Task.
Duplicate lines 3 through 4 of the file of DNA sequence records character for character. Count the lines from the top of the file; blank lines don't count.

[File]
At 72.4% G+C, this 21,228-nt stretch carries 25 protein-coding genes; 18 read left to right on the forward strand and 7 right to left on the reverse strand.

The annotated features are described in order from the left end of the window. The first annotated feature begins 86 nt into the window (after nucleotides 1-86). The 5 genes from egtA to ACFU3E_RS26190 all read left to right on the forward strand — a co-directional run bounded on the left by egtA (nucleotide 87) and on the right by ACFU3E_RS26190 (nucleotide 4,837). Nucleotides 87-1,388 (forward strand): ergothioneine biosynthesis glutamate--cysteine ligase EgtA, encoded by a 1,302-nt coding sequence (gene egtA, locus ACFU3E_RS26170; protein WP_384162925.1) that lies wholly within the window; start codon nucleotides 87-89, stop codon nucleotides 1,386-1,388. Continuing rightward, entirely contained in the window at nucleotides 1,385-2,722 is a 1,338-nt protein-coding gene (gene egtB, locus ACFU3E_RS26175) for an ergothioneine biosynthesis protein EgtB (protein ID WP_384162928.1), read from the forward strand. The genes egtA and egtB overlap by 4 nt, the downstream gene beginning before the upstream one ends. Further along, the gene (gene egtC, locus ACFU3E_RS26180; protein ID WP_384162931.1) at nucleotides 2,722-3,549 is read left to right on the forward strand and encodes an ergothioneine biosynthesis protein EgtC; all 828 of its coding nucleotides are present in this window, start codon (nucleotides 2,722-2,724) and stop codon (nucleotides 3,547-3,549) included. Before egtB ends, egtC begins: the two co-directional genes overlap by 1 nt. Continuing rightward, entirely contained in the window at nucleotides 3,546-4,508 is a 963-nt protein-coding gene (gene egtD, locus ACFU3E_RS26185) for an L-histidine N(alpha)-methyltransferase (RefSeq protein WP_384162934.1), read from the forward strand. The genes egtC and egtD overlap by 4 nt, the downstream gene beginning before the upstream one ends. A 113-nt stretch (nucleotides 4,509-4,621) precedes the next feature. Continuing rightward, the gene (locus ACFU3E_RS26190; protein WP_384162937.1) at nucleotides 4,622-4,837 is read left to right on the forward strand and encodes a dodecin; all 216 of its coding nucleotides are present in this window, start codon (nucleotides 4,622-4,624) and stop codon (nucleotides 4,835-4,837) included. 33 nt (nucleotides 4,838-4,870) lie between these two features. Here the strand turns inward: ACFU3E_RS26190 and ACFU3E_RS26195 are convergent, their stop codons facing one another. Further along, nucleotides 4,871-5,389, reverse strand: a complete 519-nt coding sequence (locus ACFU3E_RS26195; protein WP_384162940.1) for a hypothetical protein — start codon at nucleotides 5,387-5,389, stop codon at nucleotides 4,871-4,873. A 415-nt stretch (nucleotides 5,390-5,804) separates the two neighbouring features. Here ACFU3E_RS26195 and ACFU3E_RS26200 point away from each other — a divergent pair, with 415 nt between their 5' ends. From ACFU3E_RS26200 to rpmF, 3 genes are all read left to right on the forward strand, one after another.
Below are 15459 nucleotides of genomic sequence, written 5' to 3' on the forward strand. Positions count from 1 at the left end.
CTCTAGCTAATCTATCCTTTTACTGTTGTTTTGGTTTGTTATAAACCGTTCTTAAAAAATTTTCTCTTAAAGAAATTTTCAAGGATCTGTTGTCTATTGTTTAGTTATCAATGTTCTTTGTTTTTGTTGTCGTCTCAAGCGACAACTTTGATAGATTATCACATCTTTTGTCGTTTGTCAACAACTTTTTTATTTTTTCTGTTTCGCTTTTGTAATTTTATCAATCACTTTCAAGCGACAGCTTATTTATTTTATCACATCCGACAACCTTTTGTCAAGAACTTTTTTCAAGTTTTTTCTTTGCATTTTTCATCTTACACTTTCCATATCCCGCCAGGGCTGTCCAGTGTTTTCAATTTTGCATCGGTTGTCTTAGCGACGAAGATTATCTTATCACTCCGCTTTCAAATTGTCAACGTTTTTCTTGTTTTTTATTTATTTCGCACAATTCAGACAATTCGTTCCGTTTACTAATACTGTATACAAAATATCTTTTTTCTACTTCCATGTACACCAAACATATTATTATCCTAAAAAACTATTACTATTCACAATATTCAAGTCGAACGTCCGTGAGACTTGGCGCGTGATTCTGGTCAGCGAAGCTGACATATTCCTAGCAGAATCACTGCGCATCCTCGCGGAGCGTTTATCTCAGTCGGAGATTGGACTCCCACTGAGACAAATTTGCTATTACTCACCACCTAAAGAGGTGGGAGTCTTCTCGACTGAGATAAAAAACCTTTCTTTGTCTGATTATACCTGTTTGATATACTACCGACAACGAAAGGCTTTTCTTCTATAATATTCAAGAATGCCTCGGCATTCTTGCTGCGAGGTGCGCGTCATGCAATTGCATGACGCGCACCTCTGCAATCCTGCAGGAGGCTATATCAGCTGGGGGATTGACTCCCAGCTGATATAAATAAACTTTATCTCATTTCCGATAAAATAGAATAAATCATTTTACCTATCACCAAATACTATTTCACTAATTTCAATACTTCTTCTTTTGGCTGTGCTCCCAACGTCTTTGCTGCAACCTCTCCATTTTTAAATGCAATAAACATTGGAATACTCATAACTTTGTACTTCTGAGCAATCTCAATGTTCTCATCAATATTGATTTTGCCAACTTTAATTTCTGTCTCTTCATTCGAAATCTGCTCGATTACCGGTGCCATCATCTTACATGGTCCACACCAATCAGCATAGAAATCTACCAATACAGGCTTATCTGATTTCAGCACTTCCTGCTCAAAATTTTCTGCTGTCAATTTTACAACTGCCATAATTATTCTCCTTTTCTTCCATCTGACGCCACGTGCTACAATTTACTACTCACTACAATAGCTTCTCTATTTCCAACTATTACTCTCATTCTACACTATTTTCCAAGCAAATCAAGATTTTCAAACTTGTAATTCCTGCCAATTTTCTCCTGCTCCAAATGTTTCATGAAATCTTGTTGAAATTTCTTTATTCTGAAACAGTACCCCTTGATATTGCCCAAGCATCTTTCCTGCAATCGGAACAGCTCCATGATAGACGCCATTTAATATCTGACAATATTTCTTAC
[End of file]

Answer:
Below are 15459 nucleotides of genomic sequence, written 5' to 3' on the forward strand. Positions count from 1 at the left end.
CTCTAGCTAATCTATCCTTTTACTGTTGTTTTGGTTTGTTATAAACCGTTCTTAAAAAATTTTCTCTTAAAGAAATTTTCAAGGATCTGTTGTCTATTGTTTAGTTATCAATGTTCTTTGTTTTTGTTGTCGTCTCAAGCGACAACTTTGATAGATTATCACATCTTTTGTCGTTTGTCAACAACTTTTTTATTTTTTCTGTTTCGCTTTTGTAATTTTATCAATCACTTTCAAGCGACAGCTTATTTATTTTATCACATCCGACAACCTTTTGTCAAGAACTTTTTTCAAGTTTTTTCTTTGCATTTTTCATCTTACACTTTCCATATCCCGCCAGGGCTGTCCAGTGTTTTCAATTTTGCATCGGTTGTCTTAGCGACGAAGATTATCTTATCACTCCGCTTTCAAATTGTCAACGTTTTTCTTGTTTTTTATTTATTTCGCACAATTCAGACAATTCGTTCCGTTTACTAATACTGTATACAAAATATCTTTTTTCTACTTCCATGTACACCAAACATATTATTATCCTAAAAAACTATTACTATTCACAATATTCAAGTCGAACGTCCGTGAGACTTGGCGCGTGATTCTGGTCAGCGAAGCTGACATATTCCTAGCAGAATCACTGCGCATCCTCGCGGAGCGTTTATCTCAGTCGGAGATTGGACTCCCACTGAGACAAATTTGCTATTACTCACCACCTAAAGAGGTGGGAGTCTTCTCGACTGAGATAAAAAACCTTTCTTTGTCTGATTATACCTGTTTGATATACTACCGACAACGAAAGGCTTTTCTTCTATAATATTCAAGAATGCCTCGGCATTCTTGCTGCGAGGTGCGCGTCATGCAATTGCATGACGCGCACCTCTGCAATCCTGCAGGAGGCTATATCAGCTGGGGGATTGACTCCCAGCTGATATAAATAAACTTTATCTCATTTCCGATAAAATAGAATAAATCATTTTACCTATCACCAAATACTATTTCACTAATTTCAATACTTCTTCTTTTGGCTGTGCTCCCAACGTCTTTGCTGCAACCTCTCCATTTTTAAATGCAATAAACATTGGAATACTCATAACTTTGTACTTCTGAGCAATCTCAATGTTCTCATCAATATTGATTTTGCCAACTTTAATTTCTGTCTCTTCATTCGAAATCTGCTCGATTACCGGTGCCATCATCTTACATGGTCCACACCAATCAGCATAGAAATCTACCAATACAGGCTTATCTGATTTCAGCACTTCCTGCTCAAAATTTTCTGCTGTCAATTTTACAACTGCCATAATTATTCTCCTTTTCTTCCATCTGACGCCACGTGCTACAATTTACTACTCACTACAATAGCTTCTCTATTTCCAACTATTACTCTCATTCTACACTATTTTCCAAGCAAATCAAGATTTTCAAACTTGTAATTCCTGCCAATTTTCTCCTGCTCCAAATGTTTCATGAAATCTTGTTGAAATTTCTTTATTCTGAAACAGTACCCCTTGATATTGCCCAAGCATCTTTCCTGCAATCGGAACAGCTCCATGATAGACGCCATTTAATATCTGACAATATTTCTTAC